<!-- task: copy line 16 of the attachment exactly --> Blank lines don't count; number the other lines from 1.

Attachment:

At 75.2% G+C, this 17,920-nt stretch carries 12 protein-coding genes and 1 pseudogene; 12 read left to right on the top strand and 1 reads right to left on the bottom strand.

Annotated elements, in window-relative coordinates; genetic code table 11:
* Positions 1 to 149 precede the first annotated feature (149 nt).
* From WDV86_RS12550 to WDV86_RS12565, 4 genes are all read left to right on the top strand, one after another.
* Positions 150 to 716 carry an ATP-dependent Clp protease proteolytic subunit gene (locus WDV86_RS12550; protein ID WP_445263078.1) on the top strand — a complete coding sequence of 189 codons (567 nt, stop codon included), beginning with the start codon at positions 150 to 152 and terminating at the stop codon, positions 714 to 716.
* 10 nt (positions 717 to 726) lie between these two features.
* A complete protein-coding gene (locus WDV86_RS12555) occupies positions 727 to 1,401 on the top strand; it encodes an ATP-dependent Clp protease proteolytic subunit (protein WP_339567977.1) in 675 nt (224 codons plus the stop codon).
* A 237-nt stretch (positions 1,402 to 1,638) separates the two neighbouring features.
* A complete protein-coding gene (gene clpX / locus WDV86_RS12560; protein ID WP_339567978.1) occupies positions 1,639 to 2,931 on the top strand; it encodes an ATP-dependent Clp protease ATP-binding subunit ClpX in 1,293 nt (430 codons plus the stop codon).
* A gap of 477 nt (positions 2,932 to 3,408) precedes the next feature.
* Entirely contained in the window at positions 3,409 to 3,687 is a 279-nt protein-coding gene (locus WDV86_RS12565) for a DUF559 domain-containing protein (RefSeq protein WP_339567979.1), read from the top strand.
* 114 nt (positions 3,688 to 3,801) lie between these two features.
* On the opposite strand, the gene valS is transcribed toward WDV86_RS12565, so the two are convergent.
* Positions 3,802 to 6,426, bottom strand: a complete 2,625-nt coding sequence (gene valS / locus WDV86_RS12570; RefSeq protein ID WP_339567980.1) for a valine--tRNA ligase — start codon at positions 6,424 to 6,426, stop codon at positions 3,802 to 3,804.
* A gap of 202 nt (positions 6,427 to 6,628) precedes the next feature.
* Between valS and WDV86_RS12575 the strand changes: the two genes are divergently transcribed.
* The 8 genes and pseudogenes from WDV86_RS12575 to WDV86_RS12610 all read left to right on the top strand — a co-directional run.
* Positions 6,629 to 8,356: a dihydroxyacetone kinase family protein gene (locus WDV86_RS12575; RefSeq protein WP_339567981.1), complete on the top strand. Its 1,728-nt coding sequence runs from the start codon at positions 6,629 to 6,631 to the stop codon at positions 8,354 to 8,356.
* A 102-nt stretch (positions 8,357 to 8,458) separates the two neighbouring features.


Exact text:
* Between valS and WDV86_RS12575 the strand changes: the two genes are divergently transcribed.